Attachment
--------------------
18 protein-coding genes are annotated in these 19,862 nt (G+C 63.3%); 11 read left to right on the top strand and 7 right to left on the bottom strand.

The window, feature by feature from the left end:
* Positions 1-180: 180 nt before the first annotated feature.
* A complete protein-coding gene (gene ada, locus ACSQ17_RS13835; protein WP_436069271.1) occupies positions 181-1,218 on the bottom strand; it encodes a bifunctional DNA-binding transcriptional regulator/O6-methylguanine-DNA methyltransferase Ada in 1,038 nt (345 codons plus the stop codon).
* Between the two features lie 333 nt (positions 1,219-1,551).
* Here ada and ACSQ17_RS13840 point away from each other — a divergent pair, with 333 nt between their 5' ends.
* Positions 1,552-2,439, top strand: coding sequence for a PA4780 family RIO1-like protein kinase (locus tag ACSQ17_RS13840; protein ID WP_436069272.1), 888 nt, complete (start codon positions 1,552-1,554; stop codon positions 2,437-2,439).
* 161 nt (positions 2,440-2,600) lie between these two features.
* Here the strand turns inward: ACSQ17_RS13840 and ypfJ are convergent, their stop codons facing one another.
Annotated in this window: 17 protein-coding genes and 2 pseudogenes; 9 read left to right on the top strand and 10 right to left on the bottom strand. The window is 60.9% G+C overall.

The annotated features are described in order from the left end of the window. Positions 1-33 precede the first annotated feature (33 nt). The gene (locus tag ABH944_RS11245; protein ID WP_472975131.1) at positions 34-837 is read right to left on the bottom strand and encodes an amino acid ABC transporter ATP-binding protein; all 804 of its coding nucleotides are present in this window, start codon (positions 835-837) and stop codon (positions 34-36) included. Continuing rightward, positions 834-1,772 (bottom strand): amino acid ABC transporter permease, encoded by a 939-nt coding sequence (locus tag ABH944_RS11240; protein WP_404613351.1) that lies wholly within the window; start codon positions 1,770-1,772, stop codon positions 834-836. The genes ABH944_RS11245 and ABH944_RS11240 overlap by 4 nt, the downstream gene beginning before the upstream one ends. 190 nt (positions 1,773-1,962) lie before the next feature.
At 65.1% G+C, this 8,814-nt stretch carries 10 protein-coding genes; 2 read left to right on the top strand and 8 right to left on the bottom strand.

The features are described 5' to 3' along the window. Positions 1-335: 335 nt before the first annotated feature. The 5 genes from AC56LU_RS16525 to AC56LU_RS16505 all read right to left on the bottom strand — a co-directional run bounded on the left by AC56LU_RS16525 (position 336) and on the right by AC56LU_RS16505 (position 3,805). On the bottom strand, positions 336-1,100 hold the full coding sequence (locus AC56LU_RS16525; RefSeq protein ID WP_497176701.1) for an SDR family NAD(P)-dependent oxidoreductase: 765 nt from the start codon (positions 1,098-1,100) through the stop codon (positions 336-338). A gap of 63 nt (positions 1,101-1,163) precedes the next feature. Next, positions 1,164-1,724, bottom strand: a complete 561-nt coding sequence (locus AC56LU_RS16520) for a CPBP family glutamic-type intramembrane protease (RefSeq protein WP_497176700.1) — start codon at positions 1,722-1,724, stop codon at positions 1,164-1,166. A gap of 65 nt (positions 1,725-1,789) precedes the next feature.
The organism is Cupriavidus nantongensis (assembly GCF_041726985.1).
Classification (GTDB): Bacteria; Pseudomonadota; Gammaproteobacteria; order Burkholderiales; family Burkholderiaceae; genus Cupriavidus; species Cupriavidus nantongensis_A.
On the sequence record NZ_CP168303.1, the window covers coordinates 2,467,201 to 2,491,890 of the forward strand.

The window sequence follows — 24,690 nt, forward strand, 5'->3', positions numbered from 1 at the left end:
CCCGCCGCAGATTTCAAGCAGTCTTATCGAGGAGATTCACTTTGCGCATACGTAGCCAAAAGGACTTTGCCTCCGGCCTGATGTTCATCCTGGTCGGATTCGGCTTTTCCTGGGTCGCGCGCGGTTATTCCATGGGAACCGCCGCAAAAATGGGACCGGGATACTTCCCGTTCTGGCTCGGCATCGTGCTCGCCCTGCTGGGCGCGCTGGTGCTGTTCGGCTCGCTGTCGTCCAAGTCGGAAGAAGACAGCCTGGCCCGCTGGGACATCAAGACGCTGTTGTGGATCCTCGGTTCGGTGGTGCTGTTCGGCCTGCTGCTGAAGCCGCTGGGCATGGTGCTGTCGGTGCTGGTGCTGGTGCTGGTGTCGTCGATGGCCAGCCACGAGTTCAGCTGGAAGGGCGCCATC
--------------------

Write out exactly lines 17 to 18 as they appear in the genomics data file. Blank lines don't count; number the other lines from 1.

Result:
The window sequence follows — 24,690 nt, forward strand, 5'->3', positions numbered from 1 at the left end:
CCCGCCGCAGATTTCAAGCAGTCTTATCGAGGAGATTCACTTTGCGCATACGTAGCCAAAAGGACTTTGCCTCCGGCCTGATGTTCATCCTGGTCGGATTCGGCTTTTCCTGGGTCGCGCGCGGTTATTCCATGGGAACCGCCGCAAAAATGGGACCGGGATACTTCCCGTTCTGGCTCGGCATCGTGCTCGCCCTGCTGGGCGCGCTGGTGCTGTTCGGCTCGCTGTCGTCCAAGTCGGAAGAAGACAGCCTGGCCCGCTGGGACATCAAGACGCTGTTGTGGATCCTCGGTTCGGTGGTGCTGTTCGGCCTGCTGCTGAAGCCGCTGGGCATGGTGCTGTCGGTGCTGGTGCTGGTGCTGGTGTCGTCGATGGCCAGCCACGAGTTCAGCTGGAAGGGCGCCATC